This morning, I was talking to my team, Kevin and Jill, about a new web page we created for a service we offer. I said, “We need to come up with some ideas to drive more traffic to the page!” After discussing options like social media and paid advertising, I said, “Maybe I'll send an email about it.” Email always drives a chunk of traffic to the website, and I really want to get more eyes on this page quickly!
Kevin replied, “Yeah, but that's being company-centric, isn't it?” I sighed heavily - he was right.
I normally try to avoid being company-centric, which means to try to sell your stuff blatantly. Company-centric content includes straight-up product and service promotions and company news about things this such as new hires, charities you donate to, testimonials, and the like. Sometimes, we're so proud of what we do or just want to sell so bad we “spray and pray.” Here's an example of being company-centric:
If you’re like other business leaders I’m talking to, it can be challenging to find time for the in-depth analysis required to develop sales and marketing plans that drive the highest ROI.
If you’re feeling the same way, we have a free marketing action plan you might be interested in checking out. We do the heavy lifting so you can spend more time making strategic decisions about how to grow your business and less time wrestling with data and reports. The plan delivers objective data, insights, and recommendations, so you can quickly create a viable plan of action.
Is that something you’d be interested in learning more about?
(Yes, I included a link to my service in my example. Hey - a girl can hope a marketing plan will pique someone's interest. Pardon my company-centricity! LOL)
I much prefer being customer-centric, which is being more like a teacher. Customer-centric content is educational information about topics related to what issues your customers and prospects face. Here's an example:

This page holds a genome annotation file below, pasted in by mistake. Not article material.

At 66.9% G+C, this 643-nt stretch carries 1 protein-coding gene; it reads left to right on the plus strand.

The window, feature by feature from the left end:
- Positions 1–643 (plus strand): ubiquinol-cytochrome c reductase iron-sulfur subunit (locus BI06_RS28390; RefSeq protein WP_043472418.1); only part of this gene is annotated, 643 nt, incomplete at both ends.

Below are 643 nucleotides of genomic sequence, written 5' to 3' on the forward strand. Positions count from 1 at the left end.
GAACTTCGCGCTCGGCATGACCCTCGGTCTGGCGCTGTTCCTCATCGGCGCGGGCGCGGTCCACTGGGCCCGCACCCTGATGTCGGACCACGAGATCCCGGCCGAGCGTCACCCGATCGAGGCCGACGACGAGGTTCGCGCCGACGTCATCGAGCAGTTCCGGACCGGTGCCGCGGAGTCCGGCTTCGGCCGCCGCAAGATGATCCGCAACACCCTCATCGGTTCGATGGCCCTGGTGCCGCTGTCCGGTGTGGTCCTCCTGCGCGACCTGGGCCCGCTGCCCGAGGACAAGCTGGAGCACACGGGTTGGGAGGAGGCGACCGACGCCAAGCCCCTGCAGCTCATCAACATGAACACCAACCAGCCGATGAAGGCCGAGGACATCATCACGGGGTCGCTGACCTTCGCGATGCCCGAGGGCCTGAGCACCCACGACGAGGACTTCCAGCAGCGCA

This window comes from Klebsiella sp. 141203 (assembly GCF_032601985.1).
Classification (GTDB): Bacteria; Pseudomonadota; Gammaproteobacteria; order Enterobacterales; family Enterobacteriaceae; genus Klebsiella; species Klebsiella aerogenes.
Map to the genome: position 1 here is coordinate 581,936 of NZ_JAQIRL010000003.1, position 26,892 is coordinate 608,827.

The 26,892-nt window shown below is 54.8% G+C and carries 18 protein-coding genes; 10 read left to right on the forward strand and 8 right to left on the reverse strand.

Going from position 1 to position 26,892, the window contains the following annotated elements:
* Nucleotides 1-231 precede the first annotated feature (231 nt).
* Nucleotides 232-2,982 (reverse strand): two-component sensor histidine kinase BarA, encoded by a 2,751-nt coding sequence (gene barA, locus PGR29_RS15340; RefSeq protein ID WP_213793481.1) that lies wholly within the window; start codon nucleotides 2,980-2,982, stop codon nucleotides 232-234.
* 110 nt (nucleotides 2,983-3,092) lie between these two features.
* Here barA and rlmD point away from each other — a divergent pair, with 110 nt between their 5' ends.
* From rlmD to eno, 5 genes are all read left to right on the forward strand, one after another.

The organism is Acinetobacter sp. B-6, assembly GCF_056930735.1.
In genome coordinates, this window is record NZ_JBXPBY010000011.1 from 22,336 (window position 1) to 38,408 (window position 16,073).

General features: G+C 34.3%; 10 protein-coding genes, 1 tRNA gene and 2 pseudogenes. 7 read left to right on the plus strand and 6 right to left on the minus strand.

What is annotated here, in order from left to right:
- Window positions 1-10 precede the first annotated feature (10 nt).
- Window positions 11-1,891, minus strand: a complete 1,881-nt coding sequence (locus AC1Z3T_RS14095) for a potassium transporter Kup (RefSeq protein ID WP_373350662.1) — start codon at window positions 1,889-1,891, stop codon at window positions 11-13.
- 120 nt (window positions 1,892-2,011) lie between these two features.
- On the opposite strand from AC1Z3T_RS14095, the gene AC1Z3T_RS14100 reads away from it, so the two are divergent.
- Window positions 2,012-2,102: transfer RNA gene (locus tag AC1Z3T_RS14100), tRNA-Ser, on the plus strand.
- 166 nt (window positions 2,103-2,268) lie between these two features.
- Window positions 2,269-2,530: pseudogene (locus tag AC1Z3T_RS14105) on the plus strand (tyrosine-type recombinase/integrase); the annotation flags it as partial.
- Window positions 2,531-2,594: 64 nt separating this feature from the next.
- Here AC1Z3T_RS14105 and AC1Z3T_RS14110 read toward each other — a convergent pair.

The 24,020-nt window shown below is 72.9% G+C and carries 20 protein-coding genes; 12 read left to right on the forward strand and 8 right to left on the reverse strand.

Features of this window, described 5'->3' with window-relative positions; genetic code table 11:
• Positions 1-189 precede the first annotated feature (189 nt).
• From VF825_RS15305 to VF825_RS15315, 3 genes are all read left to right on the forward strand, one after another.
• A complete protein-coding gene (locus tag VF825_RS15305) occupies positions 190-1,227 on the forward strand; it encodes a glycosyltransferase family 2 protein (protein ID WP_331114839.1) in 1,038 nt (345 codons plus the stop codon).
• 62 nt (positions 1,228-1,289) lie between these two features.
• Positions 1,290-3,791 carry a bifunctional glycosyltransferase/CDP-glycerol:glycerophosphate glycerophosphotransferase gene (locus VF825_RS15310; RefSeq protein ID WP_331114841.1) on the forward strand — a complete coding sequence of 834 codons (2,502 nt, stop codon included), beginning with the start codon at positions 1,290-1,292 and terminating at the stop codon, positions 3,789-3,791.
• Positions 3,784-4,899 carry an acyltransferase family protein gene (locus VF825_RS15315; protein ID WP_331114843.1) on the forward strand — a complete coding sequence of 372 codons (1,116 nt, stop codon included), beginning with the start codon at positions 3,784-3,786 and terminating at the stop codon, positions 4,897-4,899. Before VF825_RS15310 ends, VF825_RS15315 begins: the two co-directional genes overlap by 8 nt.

As we're winding down 2018, it's time to review your progress and start thinking about what you want to accomplish in 2019 - and how you're going to get there.
Every company has a sales and marketing plan, but more often than not there are gaps, missing pieces, and weak spots. Here are some articles and resources that can help you deepen your understanding of sales & marketing strategy development and determine if your current plan is working to its full potential to meet your business growth objectives. Resources for Creating a Marketing Strategy for Your Organization
If you have any questions or want someone to brainstorm with, let's set up a time to meet.
The bottom line is, people really don't like being sold to. They want to find information online when questions or problems arise, and if you provide good enough answers, hopefully, they will call you for help. I'm not saying that you should never share company-centric information. I mean, you have to promote your stuff sometimes, right? Just be careful, because if all you ever do is promote your company, prospects and customers will get bored and annoyed. The standard rule is to be 80% customer-centric and 20% company-centric.